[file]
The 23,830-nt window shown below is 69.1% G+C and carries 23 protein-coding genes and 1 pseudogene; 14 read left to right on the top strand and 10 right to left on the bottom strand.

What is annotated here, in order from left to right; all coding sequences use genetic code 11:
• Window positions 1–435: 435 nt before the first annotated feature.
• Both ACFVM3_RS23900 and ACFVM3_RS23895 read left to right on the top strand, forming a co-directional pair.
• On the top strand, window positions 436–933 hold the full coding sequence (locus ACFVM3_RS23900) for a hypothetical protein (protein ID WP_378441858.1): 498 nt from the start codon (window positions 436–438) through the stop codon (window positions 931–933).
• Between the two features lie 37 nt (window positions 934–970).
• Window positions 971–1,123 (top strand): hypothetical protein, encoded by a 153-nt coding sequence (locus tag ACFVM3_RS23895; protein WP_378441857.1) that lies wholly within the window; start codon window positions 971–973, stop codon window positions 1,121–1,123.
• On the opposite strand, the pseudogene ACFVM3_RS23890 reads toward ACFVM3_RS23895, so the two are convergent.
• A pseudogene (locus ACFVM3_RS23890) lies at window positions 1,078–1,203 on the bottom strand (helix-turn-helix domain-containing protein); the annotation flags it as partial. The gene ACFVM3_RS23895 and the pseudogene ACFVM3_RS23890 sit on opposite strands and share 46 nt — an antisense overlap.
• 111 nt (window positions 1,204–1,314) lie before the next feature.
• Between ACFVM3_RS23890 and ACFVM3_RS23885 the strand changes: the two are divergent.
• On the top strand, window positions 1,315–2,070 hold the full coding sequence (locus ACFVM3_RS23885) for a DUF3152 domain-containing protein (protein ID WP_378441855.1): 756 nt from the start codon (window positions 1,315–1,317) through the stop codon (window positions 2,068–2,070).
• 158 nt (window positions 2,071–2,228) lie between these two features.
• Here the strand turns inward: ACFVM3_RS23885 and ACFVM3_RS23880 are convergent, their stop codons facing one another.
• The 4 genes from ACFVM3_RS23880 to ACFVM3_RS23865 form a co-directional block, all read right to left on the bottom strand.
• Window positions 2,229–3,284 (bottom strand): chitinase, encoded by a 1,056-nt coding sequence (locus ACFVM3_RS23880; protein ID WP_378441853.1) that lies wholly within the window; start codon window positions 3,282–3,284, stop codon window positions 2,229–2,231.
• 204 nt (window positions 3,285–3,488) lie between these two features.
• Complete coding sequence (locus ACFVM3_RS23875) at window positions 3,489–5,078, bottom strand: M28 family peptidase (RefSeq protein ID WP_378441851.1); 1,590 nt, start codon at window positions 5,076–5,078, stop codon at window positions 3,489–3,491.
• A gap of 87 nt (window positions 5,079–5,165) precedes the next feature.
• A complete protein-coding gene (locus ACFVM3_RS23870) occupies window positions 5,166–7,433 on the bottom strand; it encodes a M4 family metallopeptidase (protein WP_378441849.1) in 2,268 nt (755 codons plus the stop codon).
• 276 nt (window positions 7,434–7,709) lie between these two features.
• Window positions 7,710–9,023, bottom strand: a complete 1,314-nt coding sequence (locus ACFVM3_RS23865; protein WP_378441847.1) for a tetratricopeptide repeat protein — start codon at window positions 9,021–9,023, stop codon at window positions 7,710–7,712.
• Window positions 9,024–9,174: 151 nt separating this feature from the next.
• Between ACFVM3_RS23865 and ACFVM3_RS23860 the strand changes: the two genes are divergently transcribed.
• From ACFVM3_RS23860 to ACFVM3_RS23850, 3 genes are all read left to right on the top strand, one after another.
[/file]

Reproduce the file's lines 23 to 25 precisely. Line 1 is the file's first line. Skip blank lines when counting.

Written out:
• Window positions 9,024–9,174: 151 nt separating this feature from the next.
• Between ACFVM3_RS23865 and ACFVM3_RS23860 the strand changes: the two genes are divergently transcribed.
• From ACFVM3_RS23860 to ACFVM3_RS23850, 3 genes are all read left to right on the top strand, one after another.